LOTS of art galleries, auctions and packers believe that glassine release paper doesn’t stick to art. Well, we see it happen all the time especially when exposed to high heat and humidity (like in a closed truck or storage unit). Obviously, there are ways to avoid this disaster (and resulting fine art insurance claim). Storing artwork in a proper facility is part of the equation. Wrapping it correctly is another part. Proper handling is important. BTW, If this does happen to your art, we can “fix” it for you and help you process the insurance claim.
It is very important to use correct methods and techniques when moving and storing paintings or artwork. Larger scale artwork may be more difficult to transport or store than smaller pieces. In some cases, such as the one illustrated in this photo, poor transportation of a canvas can easily damage the artwork. This acrylic painting’s dimensions are 103×75 inches, not an easy canvas to move for untrained persons.
Many times, damage due to improper packing and storage can be attributed to a lack of common sense. Hire someone who is half-way smart to help you. For example, some clients damage pieces when they stack a heavy box on top of fragile items. However, not all potential damage is as easily avoided, and when tricky situations arise sometimes you need an expert opinion. When help is required packing home items, we have found that businesses such as The UPS Store give great advice. Although it may cost more effort and money to safeguard your valuables when packing, moving, and storing, it is less expensive than restoration. Keep in mind that extra padding on all sides of a packing box is a cheap alternative to repair and loss of value.
If your items have financial value, the damage may impact or lessen the value (insurance term is “loss of value”) depending on the type of item, the amount of damage, the ultimate success of the repair and how “picky” the market is for repaired items.
Here are some helpful tips for storing larger paintings
- Pack it correctly. Tape a printed photo of the art on the outside of the box and cover photo with see-through plastic. DO NOT write down title, artist, value etc if the item is of value.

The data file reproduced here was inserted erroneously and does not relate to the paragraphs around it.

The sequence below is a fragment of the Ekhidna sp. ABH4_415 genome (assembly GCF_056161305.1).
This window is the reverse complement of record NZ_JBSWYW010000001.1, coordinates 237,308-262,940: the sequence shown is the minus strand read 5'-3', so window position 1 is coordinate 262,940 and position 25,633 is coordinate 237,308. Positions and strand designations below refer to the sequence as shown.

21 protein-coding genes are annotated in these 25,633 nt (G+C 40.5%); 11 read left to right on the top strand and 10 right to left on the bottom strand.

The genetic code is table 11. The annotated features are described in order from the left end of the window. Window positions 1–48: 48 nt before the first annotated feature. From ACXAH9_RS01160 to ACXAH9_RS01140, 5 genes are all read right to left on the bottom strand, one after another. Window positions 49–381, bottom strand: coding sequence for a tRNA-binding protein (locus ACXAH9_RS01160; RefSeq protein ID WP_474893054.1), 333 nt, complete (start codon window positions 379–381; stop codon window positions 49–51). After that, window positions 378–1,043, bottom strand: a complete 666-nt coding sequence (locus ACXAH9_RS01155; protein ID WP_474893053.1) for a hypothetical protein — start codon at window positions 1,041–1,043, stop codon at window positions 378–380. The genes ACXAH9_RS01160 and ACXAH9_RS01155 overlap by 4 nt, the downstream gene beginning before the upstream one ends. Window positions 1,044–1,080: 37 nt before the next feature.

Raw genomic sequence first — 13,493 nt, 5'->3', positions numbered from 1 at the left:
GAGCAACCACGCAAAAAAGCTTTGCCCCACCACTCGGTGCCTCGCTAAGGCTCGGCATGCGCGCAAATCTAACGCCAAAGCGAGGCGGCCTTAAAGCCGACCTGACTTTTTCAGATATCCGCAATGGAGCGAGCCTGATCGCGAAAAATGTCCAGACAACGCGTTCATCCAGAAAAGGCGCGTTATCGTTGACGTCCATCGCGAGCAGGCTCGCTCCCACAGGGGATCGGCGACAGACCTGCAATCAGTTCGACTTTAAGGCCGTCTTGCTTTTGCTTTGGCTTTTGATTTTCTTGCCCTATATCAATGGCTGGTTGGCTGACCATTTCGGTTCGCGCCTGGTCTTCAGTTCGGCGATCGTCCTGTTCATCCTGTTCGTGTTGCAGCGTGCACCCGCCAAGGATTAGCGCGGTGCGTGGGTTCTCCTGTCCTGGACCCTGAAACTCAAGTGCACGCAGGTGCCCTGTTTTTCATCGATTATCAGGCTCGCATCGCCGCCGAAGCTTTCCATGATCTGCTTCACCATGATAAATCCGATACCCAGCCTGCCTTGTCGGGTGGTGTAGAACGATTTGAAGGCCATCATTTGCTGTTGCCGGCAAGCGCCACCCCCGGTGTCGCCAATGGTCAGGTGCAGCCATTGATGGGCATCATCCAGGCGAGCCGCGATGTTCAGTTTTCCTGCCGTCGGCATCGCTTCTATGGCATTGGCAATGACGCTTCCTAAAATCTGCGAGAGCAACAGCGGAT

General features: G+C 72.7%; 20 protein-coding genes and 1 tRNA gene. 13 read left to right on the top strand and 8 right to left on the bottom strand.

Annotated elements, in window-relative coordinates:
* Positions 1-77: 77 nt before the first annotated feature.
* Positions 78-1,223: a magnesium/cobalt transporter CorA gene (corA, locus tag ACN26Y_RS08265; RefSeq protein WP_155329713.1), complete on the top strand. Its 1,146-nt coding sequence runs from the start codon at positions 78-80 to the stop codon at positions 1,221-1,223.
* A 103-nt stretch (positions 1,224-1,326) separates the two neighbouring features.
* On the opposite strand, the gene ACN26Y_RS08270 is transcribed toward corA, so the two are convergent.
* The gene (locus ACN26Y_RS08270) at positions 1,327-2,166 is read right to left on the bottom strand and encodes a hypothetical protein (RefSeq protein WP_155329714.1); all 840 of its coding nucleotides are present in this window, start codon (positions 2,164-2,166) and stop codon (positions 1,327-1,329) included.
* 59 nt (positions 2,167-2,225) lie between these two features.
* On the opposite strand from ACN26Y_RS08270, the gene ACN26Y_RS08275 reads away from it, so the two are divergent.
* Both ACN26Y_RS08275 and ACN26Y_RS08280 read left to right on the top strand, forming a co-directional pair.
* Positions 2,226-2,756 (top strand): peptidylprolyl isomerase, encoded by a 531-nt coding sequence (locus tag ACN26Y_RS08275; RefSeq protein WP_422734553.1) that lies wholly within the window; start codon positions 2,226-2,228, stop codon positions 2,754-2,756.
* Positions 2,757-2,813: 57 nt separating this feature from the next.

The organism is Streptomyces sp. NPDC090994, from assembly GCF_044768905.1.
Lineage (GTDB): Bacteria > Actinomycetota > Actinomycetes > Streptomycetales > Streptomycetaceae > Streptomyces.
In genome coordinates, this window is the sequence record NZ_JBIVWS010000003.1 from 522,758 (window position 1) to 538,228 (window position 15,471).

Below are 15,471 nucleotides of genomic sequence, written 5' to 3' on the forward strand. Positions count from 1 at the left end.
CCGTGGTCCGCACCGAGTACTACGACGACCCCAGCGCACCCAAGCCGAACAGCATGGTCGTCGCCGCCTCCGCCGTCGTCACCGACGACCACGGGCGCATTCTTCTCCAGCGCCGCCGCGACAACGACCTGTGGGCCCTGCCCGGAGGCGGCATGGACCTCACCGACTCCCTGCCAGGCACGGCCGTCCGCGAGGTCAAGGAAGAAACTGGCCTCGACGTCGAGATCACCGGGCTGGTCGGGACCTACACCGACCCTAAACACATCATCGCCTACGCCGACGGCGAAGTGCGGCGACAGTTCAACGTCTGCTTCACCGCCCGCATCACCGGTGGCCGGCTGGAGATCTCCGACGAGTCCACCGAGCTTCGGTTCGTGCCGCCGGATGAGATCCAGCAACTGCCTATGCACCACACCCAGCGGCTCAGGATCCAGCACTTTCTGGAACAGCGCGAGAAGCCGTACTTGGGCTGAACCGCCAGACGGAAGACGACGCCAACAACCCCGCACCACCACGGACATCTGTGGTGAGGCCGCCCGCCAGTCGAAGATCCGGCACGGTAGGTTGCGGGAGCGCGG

- If several individual items are stored in a box, take a picture of the art, and tape it to the outside of the box and cover photo with see-through plastic..
- Use sheets of cardboard to protect the art (cardboard can be purchased from moving supply stores). Don’t let cardboard touch fabrics or paper items.
- Elevate your valuables off the ground using wood palettes (this will help lower the risk of water damage). If you were doing it like the pros you’d probably have foam blocks to use.
- Do not store art, especially unprotected, in high traffic areas! Duh…
- Use construction grade plastic, found in rolls, to drape over art if stored in dusty areas or where it may possibly get wet. (Don’t store art where water may leak…)
- Don’t store art in high humidity prone areas.
- Don’t store art in high heat areas/locations
- Watch out for pests…
Although it is important to take extra precautions when packing and moving, it is another discussion for items on display in your home that can be destroyed by various disasters such as earthquakes, hurricanes… and grandkids! We recommend using Museum Wax, which is an anchoring adhesive that can help you avoid damage to collectibles when a building starts to shake. It secures valuable items to the wall, shelves, tables, and more, which means less falling and breaking for art collectors. Once this client’s decorative plate is restored to its previous perfection, she can further protect it for further generations by protecting it with Museum Wax.
The lesson to be learned is that this kind of damage could occur in a minute when precautions are not taken during a move or when thinking ahead about earthquakes and hurricanes.
Questions about conservation/restoration? Call us toll free at 888-704-7757 or faclOfficeManager@gmail.com
Questions about working with an insurance claim? Call us toll free at 888-704-7757